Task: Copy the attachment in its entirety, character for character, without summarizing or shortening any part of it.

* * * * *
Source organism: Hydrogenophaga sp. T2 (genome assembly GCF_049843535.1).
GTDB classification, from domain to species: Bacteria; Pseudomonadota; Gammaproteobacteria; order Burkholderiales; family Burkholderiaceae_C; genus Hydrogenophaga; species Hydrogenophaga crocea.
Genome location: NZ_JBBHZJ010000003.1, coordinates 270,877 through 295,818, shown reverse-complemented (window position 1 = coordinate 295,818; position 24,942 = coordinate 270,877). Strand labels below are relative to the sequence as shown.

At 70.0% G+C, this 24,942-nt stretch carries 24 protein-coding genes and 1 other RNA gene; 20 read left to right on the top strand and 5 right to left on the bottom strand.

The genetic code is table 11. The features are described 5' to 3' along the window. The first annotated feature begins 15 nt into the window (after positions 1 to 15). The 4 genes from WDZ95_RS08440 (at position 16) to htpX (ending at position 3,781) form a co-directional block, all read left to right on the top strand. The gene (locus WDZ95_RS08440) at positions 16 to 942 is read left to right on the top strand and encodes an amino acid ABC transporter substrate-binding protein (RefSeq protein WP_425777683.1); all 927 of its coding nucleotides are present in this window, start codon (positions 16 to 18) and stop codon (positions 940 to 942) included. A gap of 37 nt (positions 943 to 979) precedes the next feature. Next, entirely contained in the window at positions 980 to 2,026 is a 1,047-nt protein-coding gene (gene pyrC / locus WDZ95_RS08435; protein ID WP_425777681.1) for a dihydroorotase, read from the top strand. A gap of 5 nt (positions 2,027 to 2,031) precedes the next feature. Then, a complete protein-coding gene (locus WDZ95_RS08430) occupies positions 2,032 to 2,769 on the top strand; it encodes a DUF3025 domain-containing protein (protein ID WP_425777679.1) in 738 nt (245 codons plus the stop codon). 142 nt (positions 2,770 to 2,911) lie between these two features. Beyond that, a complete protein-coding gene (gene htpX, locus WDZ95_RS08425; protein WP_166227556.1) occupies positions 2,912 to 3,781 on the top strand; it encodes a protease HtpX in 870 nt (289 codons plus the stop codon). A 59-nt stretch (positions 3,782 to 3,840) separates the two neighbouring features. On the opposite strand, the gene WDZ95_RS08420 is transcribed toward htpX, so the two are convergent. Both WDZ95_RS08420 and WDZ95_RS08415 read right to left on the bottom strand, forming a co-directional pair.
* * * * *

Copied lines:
Source organism: Hydrogenophaga sp. T2 (genome assembly GCF_049843535.1).
GTDB classification, from domain to species: Bacteria; Pseudomonadota; Gammaproteobacteria; order Burkholderiales; family Burkholderiaceae_C; genus Hydrogenophaga; species Hydrogenophaga crocea.
Genome location: NZ_JBBHZJ010000003.1, coordinates 270,877 through 295,818, shown reverse-complemented (window position 1 = coordinate 295,818; position 24,942 = coordinate 270,877). Strand labels below are relative to the sequence as shown.

At 70.0% G+C, this 24,942-nt stretch carries 24 protein-coding genes and 1 other RNA gene; 20 read left to right on the top strand and 5 right to left on the bottom strand.

The genetic code is table 11. The features are described 5' to 3' along the window. The first annotated feature begins 15 nt into the window (after positions 1 to 15). The 4 genes from WDZ95_RS08440 (at position 16) to htpX (ending at position 3,781) form a co-directional block, all read left to right on the top strand. The gene (locus WDZ95_RS08440) at positions 16 to 942 is read left to right on the top strand and encodes an amino acid ABC transporter substrate-binding protein (RefSeq protein WP_425777683.1); all 927 of its coding nucleotides are present in this window, start codon (positions 16 to 18) and stop codon (positions 940 to 942) included. A gap of 37 nt (positions 943 to 979) precedes the next feature. Next, entirely contained in the window at positions 980 to 2,026 is a 1,047-nt protein-coding gene (gene pyrC / locus WDZ95_RS08435; protein ID WP_425777681.1) for a dihydroorotase, read from the top strand. A gap of 5 nt (positions 2,027 to 2,031) precedes the next feature. Then, a complete protein-coding gene (locus WDZ95_RS08430) occupies positions 2,032 to 2,769 on the top strand; it encodes a DUF3025 domain-containing protein (protein ID WP_425777679.1) in 738 nt (245 codons plus the stop codon). 142 nt (positions 2,770 to 2,911) lie between these two features. Beyond that, a complete protein-coding gene (gene htpX, locus WDZ95_RS08425; protein WP_166227556.1) occupies positions 2,912 to 3,781 on the top strand; it encodes a protease HtpX in 870 nt (289 codons plus the stop codon). A 59-nt stretch (positions 3,782 to 3,840) separates the two neighbouring features. On the opposite strand, the gene WDZ95_RS08420 is transcribed toward htpX, so the two are convergent. Both WDZ95_RS08420 and WDZ95_RS08415 read right to left on the bottom strand, forming a co-directional pair.